An appeals court on Friday resurrected the case against four Blackwater Worldwide guards involved in a 2007 shooting in a Baghdad public square that killed 17 Iraqi citizens.
A federal trial judge in Washington, Ricardo Urbina, threw out the case on New Year's Eve 2009 after he found the Justice Department mishandled evidence and violated the guards' constitutional rights.
But a three-judge panel of the U.S. Court of Appeals ruled Friday that Urbina wrongly interpreted the law. It ordered that he reconsider whether there was any tainted evidence against four of the five defendants —former Marines Evan Liberty of Rochester, N.H.; Donald Ball of West Valley City, Utah; and Dustin Heard of Knoxville, Tenn.; and Army veteran Paul Slough from Keller, Texas.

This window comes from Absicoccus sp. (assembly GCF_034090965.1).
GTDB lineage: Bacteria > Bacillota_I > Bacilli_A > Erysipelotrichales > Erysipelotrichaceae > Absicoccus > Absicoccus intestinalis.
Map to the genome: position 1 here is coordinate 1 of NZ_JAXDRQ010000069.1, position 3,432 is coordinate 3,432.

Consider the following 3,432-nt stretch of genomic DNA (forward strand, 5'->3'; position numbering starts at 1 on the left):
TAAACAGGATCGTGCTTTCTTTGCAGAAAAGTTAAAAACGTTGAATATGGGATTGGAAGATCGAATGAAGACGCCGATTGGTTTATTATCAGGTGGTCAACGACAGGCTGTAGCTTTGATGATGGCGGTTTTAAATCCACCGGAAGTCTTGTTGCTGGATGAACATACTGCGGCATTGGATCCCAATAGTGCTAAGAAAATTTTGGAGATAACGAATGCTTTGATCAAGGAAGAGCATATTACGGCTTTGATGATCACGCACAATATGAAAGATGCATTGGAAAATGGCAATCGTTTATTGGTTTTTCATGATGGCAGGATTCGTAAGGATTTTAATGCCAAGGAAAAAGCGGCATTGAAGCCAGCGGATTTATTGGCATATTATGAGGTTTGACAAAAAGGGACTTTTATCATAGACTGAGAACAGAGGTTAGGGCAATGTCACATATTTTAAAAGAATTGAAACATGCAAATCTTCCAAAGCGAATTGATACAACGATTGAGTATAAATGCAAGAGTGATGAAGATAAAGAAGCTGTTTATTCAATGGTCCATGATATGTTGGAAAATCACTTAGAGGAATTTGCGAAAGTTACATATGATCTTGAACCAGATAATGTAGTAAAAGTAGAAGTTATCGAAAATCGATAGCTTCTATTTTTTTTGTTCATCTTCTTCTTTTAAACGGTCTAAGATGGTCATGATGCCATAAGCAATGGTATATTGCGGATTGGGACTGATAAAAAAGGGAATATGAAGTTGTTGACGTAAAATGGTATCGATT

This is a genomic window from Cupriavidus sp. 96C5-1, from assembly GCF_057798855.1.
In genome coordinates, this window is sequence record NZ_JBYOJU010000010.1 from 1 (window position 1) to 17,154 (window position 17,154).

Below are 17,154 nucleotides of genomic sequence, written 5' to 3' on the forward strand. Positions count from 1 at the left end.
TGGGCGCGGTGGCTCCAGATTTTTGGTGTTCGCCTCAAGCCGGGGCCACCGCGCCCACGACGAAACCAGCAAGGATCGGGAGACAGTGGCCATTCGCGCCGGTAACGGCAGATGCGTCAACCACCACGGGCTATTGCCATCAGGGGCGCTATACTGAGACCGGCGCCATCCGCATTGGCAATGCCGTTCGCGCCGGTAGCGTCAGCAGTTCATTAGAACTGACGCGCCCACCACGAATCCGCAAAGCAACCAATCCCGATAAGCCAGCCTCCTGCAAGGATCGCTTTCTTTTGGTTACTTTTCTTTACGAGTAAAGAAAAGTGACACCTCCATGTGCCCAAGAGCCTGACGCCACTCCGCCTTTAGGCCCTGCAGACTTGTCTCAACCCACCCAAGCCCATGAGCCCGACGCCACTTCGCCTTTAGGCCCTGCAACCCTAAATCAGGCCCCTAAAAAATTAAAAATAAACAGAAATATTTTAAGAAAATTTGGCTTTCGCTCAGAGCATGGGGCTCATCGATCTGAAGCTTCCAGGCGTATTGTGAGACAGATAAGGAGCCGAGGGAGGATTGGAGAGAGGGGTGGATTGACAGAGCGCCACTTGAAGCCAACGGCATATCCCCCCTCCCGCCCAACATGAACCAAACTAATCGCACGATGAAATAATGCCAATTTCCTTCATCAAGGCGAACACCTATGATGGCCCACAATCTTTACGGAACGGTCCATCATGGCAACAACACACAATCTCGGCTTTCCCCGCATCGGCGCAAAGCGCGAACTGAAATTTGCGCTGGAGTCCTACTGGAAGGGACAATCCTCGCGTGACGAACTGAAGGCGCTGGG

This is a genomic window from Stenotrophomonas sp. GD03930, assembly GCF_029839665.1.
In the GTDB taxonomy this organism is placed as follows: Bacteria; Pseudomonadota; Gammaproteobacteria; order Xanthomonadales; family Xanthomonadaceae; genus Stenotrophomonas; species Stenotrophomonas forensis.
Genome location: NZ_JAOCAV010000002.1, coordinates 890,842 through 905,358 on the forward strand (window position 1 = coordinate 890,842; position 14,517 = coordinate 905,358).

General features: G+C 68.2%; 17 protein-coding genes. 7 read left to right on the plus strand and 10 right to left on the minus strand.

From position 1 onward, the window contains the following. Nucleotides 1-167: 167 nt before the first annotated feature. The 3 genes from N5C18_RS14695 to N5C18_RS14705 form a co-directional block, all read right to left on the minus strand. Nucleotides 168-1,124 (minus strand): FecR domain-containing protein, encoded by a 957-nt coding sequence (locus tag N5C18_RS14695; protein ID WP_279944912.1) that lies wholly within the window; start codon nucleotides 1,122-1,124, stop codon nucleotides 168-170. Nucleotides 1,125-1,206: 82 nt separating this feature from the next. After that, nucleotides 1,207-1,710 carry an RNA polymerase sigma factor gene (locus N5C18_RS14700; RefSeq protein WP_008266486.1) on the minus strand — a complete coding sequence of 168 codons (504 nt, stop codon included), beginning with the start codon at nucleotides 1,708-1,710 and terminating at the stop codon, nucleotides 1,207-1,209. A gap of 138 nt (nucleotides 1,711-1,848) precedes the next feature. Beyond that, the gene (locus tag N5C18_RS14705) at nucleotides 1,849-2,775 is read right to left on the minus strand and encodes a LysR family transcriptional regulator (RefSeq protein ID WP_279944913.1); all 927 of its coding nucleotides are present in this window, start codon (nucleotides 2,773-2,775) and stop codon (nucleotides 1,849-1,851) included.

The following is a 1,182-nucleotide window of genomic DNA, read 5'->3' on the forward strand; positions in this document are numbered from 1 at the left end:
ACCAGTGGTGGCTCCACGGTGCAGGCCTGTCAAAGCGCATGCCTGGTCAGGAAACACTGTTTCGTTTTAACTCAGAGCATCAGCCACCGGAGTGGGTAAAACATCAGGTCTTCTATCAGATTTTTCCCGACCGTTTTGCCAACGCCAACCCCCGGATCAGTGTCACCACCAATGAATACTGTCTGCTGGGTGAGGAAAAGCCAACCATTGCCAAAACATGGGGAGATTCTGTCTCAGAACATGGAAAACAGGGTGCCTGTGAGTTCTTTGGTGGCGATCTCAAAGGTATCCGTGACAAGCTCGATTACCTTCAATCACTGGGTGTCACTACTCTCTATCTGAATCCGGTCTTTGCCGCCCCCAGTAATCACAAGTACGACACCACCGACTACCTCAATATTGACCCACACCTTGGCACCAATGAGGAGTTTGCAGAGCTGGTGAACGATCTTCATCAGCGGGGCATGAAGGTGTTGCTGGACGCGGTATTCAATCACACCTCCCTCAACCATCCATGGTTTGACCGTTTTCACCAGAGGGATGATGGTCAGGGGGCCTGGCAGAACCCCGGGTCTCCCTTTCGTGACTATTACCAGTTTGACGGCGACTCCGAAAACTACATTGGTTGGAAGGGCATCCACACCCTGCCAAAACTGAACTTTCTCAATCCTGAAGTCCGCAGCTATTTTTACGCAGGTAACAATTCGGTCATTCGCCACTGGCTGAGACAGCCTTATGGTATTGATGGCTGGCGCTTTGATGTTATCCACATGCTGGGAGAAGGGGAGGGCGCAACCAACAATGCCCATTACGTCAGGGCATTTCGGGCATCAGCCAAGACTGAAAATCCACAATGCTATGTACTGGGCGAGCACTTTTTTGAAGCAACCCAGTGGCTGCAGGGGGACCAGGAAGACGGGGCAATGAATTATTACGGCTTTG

The Justice Department has dismissed charges against the fifth defendant, Nick Slatten, a former U.S. Army sergeant from Sparta, Tenn.
Blackwater security contractors were guarding U.S. diplomats when the guards opened fire in Nisoor Square, a crowded Baghdad intersection, on Sept. 16, 2007. Seventeen people were killed, including women and children, and 20 others wounded in a shooting that inflamed anti-American sentiment in Iraq.